March 2018 Print

Church and World

More Contradiction from Pope Francis

On January 8, Pope Francis gave the annual papal address to the members of the diplomatic corps (ambassadors accredited to the Holy See from approximately 180 nations). For the content of the address, the pope looked to the Universal Declaration of Human Rights adopted by the United Nations in 1948. The Holy Father then proceeded to explicate the various ways in which human rights are still being violated throughout the world. He made specific reference to the slaughter of the unborn by stating: “In our day, there are more subtle means: I think primarily of innocent children discarded even before they are born, unwanted at times simply because they are ill or malformed, or as a result of the selfishness of adults.”

Of course, many “conservative” Catholic commentators lauded this statement by the pope waxing eloquently about what a champion he is for the unborn. Unfortunately, as good as these words are from Pope Francis, the Holy Father’s actions seem to applaud those who advocate and even carry out the discarding of innocent children before they are born. Two rather notorious examples come to mind.

In 2016, Pope Francis called the abortionist Emma Bonino one of Italy’s “forgotten greats” supposedly for her efforts on behalf of refugees, seeming to ignore the fact that Bonino, on her own admission, performed illegal abortions using her own homemade device. The outcry from Catholic pro-life Italians fell upon deaf ears and Pope Francis never recanted his praise.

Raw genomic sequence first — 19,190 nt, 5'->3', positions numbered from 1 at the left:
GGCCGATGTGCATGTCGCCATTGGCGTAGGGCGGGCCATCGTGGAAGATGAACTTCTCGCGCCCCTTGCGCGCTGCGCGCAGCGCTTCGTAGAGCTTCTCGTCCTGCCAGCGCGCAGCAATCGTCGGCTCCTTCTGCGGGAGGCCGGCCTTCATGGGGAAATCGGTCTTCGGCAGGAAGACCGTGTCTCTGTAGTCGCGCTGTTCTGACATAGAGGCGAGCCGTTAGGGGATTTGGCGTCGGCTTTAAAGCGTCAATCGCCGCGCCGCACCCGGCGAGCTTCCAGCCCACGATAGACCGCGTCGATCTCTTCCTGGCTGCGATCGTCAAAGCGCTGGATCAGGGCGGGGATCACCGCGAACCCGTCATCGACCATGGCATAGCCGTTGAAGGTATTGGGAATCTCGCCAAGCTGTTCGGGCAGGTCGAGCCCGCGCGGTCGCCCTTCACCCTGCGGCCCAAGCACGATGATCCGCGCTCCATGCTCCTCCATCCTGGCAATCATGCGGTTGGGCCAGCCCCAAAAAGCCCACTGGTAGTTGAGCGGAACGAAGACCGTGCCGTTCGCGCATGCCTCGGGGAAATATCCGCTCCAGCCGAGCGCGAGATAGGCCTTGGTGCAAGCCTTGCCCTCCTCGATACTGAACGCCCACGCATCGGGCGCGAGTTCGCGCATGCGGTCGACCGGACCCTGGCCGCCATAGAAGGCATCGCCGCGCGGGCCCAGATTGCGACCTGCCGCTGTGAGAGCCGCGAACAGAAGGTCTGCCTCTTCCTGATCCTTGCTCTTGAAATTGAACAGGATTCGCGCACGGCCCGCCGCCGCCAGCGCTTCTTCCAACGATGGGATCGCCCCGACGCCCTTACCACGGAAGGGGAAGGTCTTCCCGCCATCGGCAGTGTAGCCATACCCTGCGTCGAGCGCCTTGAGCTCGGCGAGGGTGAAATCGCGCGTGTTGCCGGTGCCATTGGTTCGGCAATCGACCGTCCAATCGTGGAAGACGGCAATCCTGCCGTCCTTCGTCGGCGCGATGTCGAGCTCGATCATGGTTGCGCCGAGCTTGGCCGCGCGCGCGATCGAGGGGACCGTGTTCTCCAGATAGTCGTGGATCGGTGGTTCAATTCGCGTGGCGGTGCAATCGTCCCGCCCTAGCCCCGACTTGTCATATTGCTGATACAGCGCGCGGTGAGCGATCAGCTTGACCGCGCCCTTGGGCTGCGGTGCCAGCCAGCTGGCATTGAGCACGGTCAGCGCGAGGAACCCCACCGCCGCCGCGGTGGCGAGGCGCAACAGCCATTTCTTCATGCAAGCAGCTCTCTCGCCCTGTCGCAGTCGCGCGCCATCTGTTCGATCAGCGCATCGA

Towards the end of 2017, Bonino was instrumental in the passage of the Italian government’s passive euthanasia law. Some have claimed that Pope Francis’ refusal to comment on the parliamentary debate on the issue assured the passage of the law.

In January of 2018, it became public that Pope Francis honored Lilianne Ploumen, former minister for Foreign Trade and Development Cooperation in the Netherlands, with the title of Commander in the Pontifical Equestrian Order of St. Gregory the Great. All of this despite the fact that she is proudly pro-abortion and worked to raise over 300 million dollars for the “She Decides” program to fund organizations providing abortion services, including Planned Parenthood International. The “She Decides” program was instituted after President Trump reinstated the Mexico City Policy which cut United States funding for international organizations which promoted or provided abortions.

So now we once again come face to face with contradiction coming from this pope. In one breath he condemns the taking of the slaughter of innocent unborn children while at the same time praising and publicly honoring two women who worked tirelessly for the slaughter he supposedly condemns. Intellectual contradiction has been the hallmark of this papacy and, not only this papacy, but also of the entire Vatican II juggernaut. We should be thankful to Pope Francis that he has so boldly and publicly brought this acceptance of contradiction to light so that many right thinking Catholics are now beginning to acknowledge the great crisis facing the Church.

Papal Nuncio Makes an Astonishing Statement

Archbishop Thomas Gullickson, an American born in 1950 who is the current Apostolic Nuncio (Vatican ambassador) to Switzerland, recently had a meeting with the priests in Switzerland who celebrate the Traditional Latin Mass. During the meeting, the Archbishop made the statement that “the Old Latin Mass is the future of the Church.” Although the statement was only reported by one of the priests in attendance, the veracity of the statement cannot be questioned since there has been no denial of it by Archbishop Gullickson who certainly would have done so if it were not true, considering the amount of publicity the remark engendered. What makes the words of the Archbishop astonishing is not that it isn’t true, but that a papal diplomat to a European country has made it.